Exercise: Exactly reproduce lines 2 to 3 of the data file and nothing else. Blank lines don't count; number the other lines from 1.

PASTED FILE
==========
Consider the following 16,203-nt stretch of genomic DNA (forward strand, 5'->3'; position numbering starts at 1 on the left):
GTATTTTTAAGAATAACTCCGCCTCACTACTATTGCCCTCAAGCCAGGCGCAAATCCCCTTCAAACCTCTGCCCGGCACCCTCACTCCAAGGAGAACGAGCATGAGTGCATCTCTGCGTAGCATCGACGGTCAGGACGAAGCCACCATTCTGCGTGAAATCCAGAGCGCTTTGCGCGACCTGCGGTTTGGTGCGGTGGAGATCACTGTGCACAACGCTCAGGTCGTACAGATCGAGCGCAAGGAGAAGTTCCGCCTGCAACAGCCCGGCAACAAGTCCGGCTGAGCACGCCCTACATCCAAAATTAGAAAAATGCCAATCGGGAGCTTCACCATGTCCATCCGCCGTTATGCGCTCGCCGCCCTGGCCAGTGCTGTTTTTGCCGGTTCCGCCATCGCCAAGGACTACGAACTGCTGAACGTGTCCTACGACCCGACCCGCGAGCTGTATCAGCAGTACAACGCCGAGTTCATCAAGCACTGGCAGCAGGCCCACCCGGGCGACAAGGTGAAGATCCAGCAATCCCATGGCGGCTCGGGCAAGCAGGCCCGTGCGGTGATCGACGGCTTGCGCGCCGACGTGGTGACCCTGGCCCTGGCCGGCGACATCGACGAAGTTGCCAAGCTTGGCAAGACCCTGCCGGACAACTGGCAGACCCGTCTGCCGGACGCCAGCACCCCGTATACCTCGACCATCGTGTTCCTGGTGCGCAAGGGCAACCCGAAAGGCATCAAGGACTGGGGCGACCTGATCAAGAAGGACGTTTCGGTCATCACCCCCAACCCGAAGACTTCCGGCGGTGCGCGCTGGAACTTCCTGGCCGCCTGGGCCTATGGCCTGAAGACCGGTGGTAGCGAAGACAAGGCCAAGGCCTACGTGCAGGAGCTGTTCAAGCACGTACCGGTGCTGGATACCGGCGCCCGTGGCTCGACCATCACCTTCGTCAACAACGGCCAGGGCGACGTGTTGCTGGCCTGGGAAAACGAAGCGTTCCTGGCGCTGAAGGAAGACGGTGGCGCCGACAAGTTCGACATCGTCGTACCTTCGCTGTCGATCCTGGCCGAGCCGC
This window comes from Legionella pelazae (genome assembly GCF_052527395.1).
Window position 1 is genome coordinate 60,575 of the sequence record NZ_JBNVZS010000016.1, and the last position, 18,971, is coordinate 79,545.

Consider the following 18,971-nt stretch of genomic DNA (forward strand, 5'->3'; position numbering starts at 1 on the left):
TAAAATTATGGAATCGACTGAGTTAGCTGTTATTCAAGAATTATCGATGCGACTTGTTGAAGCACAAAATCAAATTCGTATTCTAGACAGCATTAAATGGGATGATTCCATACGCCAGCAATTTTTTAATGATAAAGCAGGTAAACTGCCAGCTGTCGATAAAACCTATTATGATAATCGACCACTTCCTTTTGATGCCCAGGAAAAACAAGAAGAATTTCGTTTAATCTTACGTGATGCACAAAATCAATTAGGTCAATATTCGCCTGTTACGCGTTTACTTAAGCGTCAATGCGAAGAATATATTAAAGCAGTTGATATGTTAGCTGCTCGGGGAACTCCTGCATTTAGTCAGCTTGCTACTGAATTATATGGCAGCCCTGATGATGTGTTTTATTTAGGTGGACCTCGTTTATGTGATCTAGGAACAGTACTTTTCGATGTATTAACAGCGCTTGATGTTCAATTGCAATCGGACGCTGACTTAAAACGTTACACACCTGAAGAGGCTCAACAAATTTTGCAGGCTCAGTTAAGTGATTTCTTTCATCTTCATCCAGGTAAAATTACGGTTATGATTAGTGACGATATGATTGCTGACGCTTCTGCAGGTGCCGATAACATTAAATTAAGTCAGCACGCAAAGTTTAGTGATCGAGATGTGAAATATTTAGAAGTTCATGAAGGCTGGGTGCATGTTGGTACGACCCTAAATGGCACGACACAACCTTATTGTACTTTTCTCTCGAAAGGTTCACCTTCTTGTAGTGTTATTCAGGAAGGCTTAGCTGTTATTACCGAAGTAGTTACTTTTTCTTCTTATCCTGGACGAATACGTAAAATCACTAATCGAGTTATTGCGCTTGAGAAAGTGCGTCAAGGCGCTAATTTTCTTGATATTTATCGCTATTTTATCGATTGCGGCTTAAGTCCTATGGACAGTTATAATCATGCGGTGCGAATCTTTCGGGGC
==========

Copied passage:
GTATTTTTAAGAATAACTCCGCCTCACTACTATTGCCCTCAAGCCAGGCGCAAATCCCCTTCAAACCTCTGCCCGGCACCCTCACTCCAAGGAGAACGAGCATGAGTGCATCTCTGCGTAGCATCGACGGTCAGGACGAAGCCACCATTCTGCGTGAAATCCAGAGCGCTTTGCGCGACCTGCGGTTTGGTGCGGTGGAGATCACTGTGCACAACGCTCAGGTCGTACAGATCGAGCGCAAGGAGAAGTTCCGCCTGCAACAGCCCGGCAACAAGTCCGGCTGAGCACGCCCTACATCCAAAATTAGAAAAATGCCAATCGGGAGCTTCACCATGTCCATCCGCCGTTATGCGCTCGCCGCCCTGGCCAGTGCTGTTTTTGCCGGTTCCGCCATCGCCAAGGACTACGAACTGCTGAACGTGTCCTACGACCCGACCCGCGAGCTGTATCAGCAGTACAACGCCGAGTTCATCAAGCACTGGCAGCAGGCCCACCCGGGCGACAAGGTGAAGATCCAGCAATCCCATGGCGGCTCGGGCAAGCAGGCCCGTGCGGTGATCGACGGCTTGCGCGCCGACGTGGTGACCCTGGCCCTGGCCGGCGACATCGACGAAGTTGCCAAGCTTGGCAAGACCCTGCCGGACAACTGGCAGACCCGTCTGCCGGACGCCAGCACCCCGTATACCTCGACCATCGTGTTCCTGGTGCGCAAGGGCAACCCGAAAGGCATCAAGGACTGGGGCGACCTGATCAAGAAGGACGTTTCGGTCATCACCCCCAACCCGAAGACTTCCGGCGGTGCGCGCTGGAACTTCCTGGCCGCCTGGGCCTATGGCCTGAAGACCGGTGGTAGCGAAGACAAGGCCAAGGCCTACGTGCAGGAGCTGTTCAAGCACGTACCGGTGCTGGATACCGGCGCCCGTGGCTCGACCATCACCTTCGTCAACAACGGCCAGGGCGACGTGTTGCTGGCCTGGGAAAACGAAGCGTTCCTGGCGCTGAAGGAAGACGGTGGCGCCGACAAGTTCGACATCGTCGTACCTTCGCTGTCGATCCTGGCCGAGCCGC
This window comes from Legionella pelazae (genome assembly GCF_052527395.1).